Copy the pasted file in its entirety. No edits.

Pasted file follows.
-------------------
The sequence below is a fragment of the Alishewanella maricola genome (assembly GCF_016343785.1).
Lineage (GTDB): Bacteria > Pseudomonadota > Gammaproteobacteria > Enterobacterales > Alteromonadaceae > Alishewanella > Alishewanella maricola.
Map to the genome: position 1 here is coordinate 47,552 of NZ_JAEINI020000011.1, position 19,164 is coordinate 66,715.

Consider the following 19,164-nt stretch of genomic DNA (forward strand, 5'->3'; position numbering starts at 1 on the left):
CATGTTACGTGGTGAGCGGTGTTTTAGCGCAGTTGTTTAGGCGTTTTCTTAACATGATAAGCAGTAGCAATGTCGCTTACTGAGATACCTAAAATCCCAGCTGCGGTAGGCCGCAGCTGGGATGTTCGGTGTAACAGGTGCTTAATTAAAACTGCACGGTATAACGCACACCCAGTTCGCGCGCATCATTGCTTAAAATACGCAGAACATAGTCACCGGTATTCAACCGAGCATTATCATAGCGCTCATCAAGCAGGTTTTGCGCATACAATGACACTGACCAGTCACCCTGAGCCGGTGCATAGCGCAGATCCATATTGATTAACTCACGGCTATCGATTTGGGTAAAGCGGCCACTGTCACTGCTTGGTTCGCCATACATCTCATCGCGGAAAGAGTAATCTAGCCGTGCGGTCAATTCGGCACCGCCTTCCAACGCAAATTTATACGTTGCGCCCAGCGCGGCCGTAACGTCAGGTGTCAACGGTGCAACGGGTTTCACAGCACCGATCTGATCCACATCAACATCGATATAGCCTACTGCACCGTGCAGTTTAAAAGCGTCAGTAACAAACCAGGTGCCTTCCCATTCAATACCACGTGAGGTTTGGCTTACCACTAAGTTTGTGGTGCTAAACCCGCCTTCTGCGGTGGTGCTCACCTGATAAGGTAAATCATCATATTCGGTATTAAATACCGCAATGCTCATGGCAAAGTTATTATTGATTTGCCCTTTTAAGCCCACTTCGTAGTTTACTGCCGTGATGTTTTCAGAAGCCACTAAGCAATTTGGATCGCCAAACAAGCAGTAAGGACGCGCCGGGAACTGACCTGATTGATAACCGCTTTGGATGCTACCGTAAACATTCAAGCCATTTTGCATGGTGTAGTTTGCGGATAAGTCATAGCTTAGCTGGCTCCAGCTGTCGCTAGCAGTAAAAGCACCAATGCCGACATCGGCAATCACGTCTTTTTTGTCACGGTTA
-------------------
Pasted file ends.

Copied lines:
The sequence below is a fragment of the Alishewanella maricola genome (assembly GCF_016343785.1).
Lineage (GTDB): Bacteria > Pseudomonadota > Gammaproteobacteria > Enterobacterales > Alteromonadaceae > Alishewanella > Alishewanella maricola.
Map to the genome: position 1 here is coordinate 47,552 of NZ_JAEINI020000011.1, position 19,164 is coordinate 66,715.

Consider the following 19,164-nt stretch of genomic DNA (forward strand, 5'->3'; position numbering starts at 1 on the left):
CATGTTACGTGGTGAGCGGTGTTTTAGCGCAGTTGTTTAGGCGTTTTCTTAACATGATAAGCAGTAGCAATGTCGCTTACTGAGATACCTAAAATCCCAGCTGCGGTAGGCCGCAGCTGGGATGTTCGGTGTAACAGGTGCTTAATTAAAACTGCACGGTATAACGCACACCCAGTTCGCGCGCATCATTGCTTAAAATACGCAGAACATAGTCACCGGTATTCAACCGAGCATTATCATAGCGCTCATCAAGCAGGTTTTGCGCATACAATGACACTGACCAGTCACCCTGAGCCGGTGCATAGCGCAGATCCATATTGATTAACTCACGGCTATCGATTTGGGTAAAGCGGCCACTGTCACTGCTTGGTTCGCCATACATCTCATCGCGGAAAGAGTAATCTAGCCGTGCGGTCAATTCGGCACCGCCTTCCAACGCAAATTTATACGTTGCGCCCAGCGCGGCCGTAACGTCAGGTGTCAACGGTGCAACGGGTTTCACAGCACCGATCTGATCCACATCAACATCGATATAGCCTACTGCACCGTGCAGTTTAAAAGCGTCAGTAACAAACCAGGTGCCTTCCCATTCAATACCACGTGAGGTTTGGCTTACCACTAAGTTTGTGGTGCTAAACCCGCCTTCTGCGGTGGTGCTCACCTGATAAGGTAAATCATCATATTCGGTATTAAATACCGCAATGCTCATGGCAAAGTTATTATTGATTTGCCCTTTTAAGCCCACTTCGTAGTTTACTGCCGTGATGTTTTCAGAAGCCACTAAGCAATTTGGATCGCCAAACAAGCAGTAAGGACGCGCCGGGAACTGACCTGATTGATAACCGCTTTGGATGCTACCGTAAACATTCAAGCCATTTTGCATGGTGTAGTTTGCGGATAAGTCATAGCTTAGCTGGCTCCAGCTGTCGCTAGCAGTAAAAGCACCAATGCCGACATCGGCAATCACGTCTTTTTTGTCACGGTTA